Electric scooters have become extremely popular in recent years as technology continues to advance. E-scooters tend to be made from high-grade components, such as aluminum alloy and carbon fiber, though they will break down eventually. In other words, you’ll have to know how to dispose of your electric scooter and get a new one. And that’s when you will need any of the best electric scooters on the market today.

KEY TAKEAWAYS:

  • Electric scooters tend to last three to five years before needing to be disposed of and replaced.
  • If your old scooter is in good working condition, you can sell it on Facebook Marketplace, Craigslist, or eBay.
  • If your scooter is not functioning, you could bring it to your local electronics recycling center.

How Long Do Electric Scooters Last?

On average, a new electric scooter should last around three to five years, though many models will last a good bit longer than even five years. We recommend regular maintenance to lengthen the lifespan of your e-scooter. Also here are some important electric scooter break-in tips that will ramp up your new one until it reaches maximum performance and efficiency.

Insider Tip

On average, a new electric scooter should last around three to five years, though many models will last a good bit longer than even five years.

Disposing of Your Old Electric Scooter

In most locations, you will not be able to simply throw out an old e-scooter with the trash. These are complex pieces of technology with a wide range of material and component types. Here are some general tips and guidelines to help you get rid of an old electric scooter. But just in case it’s malfunctioned, you may want to check the electric scooter push-key starter.

Sell It Online

If the scooter is still functioning, it could be a good idea to sell it online. You can use Facebook Marketplace, Craigslist, eBay, or a number of additional online marketplaces. There are also scooter-related message boards and Facebook groups that will likely include people who may buy your used scooter. Be honest when listing the scooter, taking care to detail any issues that have arisen throughout its use. You should also be wary of scammers, particularly when dealing with Craigslist.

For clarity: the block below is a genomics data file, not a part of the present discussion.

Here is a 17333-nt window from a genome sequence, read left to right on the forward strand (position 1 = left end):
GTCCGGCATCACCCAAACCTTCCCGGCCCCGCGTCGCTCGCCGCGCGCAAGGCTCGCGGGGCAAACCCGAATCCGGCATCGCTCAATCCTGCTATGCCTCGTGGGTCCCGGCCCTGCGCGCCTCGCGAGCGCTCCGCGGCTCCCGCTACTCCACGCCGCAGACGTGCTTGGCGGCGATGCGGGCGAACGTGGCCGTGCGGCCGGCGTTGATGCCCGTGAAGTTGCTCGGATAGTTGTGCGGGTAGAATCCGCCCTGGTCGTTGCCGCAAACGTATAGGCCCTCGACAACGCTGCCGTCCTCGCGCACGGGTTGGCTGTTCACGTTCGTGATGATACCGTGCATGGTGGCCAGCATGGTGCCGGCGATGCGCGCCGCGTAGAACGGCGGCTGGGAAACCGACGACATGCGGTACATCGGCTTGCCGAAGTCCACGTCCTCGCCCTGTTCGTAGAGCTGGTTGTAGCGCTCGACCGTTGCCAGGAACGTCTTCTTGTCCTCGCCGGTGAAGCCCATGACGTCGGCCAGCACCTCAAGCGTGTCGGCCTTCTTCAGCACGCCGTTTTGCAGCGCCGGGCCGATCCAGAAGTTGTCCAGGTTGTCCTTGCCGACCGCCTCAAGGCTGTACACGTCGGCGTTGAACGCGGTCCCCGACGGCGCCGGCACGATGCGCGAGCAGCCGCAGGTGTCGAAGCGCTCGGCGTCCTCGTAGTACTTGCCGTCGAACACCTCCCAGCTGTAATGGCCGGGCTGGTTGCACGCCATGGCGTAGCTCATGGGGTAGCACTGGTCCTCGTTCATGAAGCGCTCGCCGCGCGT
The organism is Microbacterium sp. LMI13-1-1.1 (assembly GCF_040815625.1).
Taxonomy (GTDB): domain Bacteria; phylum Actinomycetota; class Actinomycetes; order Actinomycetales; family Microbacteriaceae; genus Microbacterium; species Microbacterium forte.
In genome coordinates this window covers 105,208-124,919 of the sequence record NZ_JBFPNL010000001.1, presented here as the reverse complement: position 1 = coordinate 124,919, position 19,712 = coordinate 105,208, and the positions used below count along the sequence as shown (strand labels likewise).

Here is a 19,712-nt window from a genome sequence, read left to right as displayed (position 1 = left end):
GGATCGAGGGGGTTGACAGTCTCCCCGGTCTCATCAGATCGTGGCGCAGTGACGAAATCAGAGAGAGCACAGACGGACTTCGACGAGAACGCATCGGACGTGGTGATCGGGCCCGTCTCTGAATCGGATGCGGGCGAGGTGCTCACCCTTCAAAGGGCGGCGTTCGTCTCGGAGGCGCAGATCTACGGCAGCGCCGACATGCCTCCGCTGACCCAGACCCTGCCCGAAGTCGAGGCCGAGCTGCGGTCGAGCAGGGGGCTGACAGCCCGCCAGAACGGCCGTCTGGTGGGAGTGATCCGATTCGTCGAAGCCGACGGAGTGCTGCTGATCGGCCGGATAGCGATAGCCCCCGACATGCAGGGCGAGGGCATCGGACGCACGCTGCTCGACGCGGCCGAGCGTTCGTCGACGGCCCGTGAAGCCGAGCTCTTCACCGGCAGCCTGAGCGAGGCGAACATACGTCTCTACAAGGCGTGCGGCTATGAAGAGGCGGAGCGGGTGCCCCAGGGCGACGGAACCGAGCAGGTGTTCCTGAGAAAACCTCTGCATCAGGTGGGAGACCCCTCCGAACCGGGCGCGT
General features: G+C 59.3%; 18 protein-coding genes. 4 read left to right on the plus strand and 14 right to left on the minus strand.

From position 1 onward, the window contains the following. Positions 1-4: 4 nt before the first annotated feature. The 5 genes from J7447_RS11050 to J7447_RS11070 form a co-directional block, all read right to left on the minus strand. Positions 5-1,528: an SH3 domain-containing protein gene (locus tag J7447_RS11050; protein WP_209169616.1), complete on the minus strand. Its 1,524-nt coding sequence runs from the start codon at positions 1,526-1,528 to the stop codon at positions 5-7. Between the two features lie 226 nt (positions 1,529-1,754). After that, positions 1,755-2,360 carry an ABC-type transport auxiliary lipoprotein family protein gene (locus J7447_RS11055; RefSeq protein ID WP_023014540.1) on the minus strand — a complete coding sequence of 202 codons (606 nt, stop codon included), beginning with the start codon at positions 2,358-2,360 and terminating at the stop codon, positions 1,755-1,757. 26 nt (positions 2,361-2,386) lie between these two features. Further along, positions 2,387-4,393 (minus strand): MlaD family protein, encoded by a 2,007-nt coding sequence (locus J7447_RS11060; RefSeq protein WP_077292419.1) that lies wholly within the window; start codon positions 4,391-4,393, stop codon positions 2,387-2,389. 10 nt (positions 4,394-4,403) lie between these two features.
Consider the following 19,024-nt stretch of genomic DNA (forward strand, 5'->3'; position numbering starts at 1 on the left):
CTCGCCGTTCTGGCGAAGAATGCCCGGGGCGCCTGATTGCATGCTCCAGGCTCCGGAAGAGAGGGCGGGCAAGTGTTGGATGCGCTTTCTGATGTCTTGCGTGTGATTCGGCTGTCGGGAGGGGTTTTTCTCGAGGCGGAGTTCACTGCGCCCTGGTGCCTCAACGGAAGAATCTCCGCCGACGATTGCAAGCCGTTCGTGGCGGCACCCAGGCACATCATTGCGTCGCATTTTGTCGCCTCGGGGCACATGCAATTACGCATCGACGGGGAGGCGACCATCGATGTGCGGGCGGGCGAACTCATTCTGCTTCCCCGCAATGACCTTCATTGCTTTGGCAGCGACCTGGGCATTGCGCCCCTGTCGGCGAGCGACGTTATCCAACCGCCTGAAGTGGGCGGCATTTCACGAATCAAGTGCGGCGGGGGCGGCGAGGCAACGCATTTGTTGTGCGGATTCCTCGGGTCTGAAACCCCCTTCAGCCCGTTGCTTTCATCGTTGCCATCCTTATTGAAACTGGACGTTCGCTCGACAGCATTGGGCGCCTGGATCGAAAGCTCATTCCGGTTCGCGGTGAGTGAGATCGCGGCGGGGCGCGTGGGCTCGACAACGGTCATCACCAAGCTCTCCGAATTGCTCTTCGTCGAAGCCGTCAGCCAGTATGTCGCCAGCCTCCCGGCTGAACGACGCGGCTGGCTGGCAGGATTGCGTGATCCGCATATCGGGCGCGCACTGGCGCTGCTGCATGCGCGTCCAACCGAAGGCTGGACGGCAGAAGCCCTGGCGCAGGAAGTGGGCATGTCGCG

Insider Tip

You can use Facebook Marketplace, Craigslist, eBay, or a number of additional online marketplaces.

Recycling Centers

It is unlikely that you will be able to recycle your scooter in your standard recycling container, though it would not hurt to research local regulations regarding the process. An easy way to dispose of an old electric scooter is to take it to a dedicated recycling center. Most major areas feature a number of recycling centers that specialize in complex pieces of electronics, such as scooters. Depending on what service you use, there could be a small fee involved, so take that into consideration.

Contact the Original Manufacturer

Most major electric scooter manufacturers, such as Razor, have set up their own scooter recycling programs. Contact the original manufacturer of your electric scooter to inquire about these programs. They tend to be free and the company could even send out packing slips and packing boxes if requested. Additionally, some manufacturers partner up with local recycling centers. In other words, you may be able to drop the scooter off and have the fee waived or handled by the scooter’s manufacturer.

Warning

You should also be wary of scammers, particularly when dealing with Craigslist.

F.A.Q.

How can I make recycling/disposing of my batteries as safe as possible?

Bring aged lithium batteries to a recycling center or a big-box retailer that has instituted a similar program, as professionals will know the right way to handle them.


Why can’t I just throw my old devices and batteries away?

These old devices and batteries tend to feature a number of complex components, many of them toxic and dangerous to both people and the environment. Simply throwing them away could put your community at risk.


Do I have to pay any disposal fee?

In some cases, yes, you will have to pay a disposal fee. We recommend calling the recycling center ahead of time to ask about the fee.



STAT: According to Call2Recycle, there are more than 322 million wireless phones, tablets, and e-readers in use in the U.S., with that number expected to double by 2020. (source)

Lawrence Bonk

Lawrence Bonk is a copywriter with a decade of experience in the tech space, with columns appearing in Engadget, Huffington Post and CBS, among others. He has a cat named Cinnamon.

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